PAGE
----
--> --> Abstract: Petroleum Potential of a Triassic Carbonate Platform in the Whitehorse Trough Forearc Basin, Yukon, Canada, by Grant W. Lowey; #90124 (2011)

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Making the Next Giant Leap in Geosciences
April 10-13, 2011, Houston, Texas, USA

Petroleum Potential of a Triassic Carbonate Platform in the Whitehorse Trough Forearc Basin, Yukon, Canada

Grant W. Lowey1

(1) Yukon Geological Survey, Whitehorse, YT, Canada.

Whitehorse Trough is a frontier basin in south-central Yukon with potential for natural gas that could be marketed locally (i.e., 'Energy for Yukon' initiative). Interpreted as an east-facing forearc basin, it consists of approximately 7000 m of sedimentary and volcanic rocks referred to as the Lewes River Group (Triassic), Laberge Group (Jurassic) and Tantalus Formation (Jura-Cretaceous). The uppermost part of the Lewes River Group (Hancock member) is an arc-fringing carbonate platform, 400 km long and 30 km wide, composed of numerous, discontinuous carbonate masses. These are elongate in plan view, approximately one kilometre wide and a few kilometres long, and up to several hundred metres thick. An east-to-west transect of the platform reveals the following lithofacies:

1) Transported carbonate breccia with outsized blocks (up to 3 m long in outcrop) occur in basin foreslope deposits to the east and mark the platform margin.

2) The interior of the platform is characterized by stacked, shallow-water, mixed matrix/skeleton-supported reefs (~130 m thick), consisting mainly of small patches (~2 m diameter) of calcareous sponges, spongiomorphs and corals, with associated bivalve, gastropod, ostracode, foraminifera, crinoid and algae reef-dwelling fauna, dispersed in skeletal sand sediment; shallow-water skeleton/matrix-supported reefs (~100 m thick), consisting of similar fauna that occurs mainly in larger core areas (~200 m long by 30 m thick) surrounded by skeletal sand sediment; and inter-reef carbonates representing locally derived accumulations of small disarticulated organisms and reef-derived debris.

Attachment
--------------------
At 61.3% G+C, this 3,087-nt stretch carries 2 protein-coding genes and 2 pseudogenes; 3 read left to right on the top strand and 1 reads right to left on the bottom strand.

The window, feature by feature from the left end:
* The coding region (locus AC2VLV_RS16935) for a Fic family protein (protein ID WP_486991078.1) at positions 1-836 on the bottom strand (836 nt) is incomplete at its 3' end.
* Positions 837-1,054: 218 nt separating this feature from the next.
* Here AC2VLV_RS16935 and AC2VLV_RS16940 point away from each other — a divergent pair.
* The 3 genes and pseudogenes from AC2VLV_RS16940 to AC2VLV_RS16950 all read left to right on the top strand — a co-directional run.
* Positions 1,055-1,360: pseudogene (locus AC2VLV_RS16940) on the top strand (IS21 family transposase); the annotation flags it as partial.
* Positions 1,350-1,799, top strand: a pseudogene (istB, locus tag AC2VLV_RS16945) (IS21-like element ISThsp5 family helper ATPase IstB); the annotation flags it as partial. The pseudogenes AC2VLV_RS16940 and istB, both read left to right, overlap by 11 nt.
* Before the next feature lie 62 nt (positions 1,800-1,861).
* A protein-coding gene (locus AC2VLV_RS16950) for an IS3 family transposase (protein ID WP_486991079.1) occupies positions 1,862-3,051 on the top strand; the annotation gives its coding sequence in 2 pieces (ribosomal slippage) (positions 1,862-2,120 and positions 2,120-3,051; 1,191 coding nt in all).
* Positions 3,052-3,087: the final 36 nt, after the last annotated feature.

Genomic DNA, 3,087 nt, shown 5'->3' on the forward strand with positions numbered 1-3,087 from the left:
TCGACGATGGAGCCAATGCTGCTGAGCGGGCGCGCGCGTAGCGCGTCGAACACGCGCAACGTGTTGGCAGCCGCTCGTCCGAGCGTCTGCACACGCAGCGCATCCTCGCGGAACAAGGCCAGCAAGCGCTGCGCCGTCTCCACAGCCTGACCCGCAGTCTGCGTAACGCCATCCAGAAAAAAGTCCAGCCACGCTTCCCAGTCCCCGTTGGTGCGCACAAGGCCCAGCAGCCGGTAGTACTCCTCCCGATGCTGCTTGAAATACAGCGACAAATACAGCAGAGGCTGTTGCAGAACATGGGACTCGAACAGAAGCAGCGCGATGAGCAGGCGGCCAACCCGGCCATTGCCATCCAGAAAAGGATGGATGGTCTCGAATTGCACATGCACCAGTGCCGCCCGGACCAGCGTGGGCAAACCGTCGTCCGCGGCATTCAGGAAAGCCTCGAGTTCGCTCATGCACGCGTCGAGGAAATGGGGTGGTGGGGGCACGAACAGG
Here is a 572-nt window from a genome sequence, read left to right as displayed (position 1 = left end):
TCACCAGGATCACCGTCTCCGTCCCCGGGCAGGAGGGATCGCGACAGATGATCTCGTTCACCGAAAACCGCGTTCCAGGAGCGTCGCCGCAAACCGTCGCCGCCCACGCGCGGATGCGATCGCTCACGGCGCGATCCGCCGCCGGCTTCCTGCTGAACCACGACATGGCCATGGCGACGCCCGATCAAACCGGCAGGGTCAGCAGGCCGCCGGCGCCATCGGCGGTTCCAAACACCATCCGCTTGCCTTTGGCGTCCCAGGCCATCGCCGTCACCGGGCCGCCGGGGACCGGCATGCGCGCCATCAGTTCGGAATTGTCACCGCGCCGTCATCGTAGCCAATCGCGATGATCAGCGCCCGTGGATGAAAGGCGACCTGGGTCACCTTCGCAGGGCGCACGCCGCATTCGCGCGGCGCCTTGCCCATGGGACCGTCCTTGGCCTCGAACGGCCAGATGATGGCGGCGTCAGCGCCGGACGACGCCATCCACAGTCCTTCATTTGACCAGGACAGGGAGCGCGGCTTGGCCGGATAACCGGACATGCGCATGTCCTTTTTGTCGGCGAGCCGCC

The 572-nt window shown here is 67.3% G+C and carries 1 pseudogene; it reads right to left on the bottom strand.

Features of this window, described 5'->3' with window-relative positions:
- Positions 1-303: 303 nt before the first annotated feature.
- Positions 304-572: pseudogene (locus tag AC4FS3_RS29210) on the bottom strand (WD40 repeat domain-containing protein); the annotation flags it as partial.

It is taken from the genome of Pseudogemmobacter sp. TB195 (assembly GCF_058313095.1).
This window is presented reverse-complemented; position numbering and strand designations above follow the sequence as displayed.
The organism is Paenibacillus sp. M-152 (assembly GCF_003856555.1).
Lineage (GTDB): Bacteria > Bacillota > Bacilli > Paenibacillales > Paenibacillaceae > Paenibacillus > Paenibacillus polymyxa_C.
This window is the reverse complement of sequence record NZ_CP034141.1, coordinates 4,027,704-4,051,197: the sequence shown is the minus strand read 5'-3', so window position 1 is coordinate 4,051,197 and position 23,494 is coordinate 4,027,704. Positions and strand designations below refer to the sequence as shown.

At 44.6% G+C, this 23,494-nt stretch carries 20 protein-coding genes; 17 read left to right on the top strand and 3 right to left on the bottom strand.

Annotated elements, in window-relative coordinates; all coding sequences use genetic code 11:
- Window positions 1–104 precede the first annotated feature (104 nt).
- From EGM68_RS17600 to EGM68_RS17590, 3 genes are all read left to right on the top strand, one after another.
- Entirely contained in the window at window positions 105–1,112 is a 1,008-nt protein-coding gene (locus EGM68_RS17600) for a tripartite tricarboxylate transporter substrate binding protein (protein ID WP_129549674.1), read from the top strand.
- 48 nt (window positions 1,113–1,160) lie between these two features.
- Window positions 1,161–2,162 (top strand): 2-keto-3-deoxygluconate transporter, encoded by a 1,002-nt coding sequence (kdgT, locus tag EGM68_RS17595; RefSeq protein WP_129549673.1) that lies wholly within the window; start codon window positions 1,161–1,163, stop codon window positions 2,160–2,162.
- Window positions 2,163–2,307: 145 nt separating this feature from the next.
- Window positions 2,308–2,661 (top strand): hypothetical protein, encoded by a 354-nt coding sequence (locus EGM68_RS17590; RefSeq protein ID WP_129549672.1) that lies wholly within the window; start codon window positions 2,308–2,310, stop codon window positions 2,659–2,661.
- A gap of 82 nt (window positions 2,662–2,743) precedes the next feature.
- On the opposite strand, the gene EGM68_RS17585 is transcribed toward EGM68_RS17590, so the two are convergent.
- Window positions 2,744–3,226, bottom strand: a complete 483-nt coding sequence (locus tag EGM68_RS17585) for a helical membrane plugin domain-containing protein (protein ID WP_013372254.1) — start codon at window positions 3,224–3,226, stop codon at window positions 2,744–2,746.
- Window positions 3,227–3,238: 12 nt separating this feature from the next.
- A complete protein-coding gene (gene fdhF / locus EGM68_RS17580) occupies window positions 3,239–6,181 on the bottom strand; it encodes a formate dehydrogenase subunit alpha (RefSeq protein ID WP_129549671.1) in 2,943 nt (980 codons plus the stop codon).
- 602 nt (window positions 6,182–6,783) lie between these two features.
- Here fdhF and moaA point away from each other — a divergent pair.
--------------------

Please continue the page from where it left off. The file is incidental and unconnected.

3) Microbial laminated peritidal dolostone and organic-rich lagoonal carbonates occur along the western edge of the platform. Several conceptual plays (all dry gas due to the high thermal maturity of the strata) include: stratigraphic trapping in reef carbonate reservoirs charged by inter-reef carbonate source rocks; stratigraphic trapping in microbial laminated peritidal dolostone reservoirs charged insitu and by organic-rich lagoonal carbonate source rocks; and structural trapping (mainly thrusts and anticlines) in reef carbonate reservoirs charged by Laberge Group siliciclastic source rocks. Based on RISK(TM) modeling, potential gas pools are estimated to have a mean size of ~2 billion cubic metres (~70 Bcf).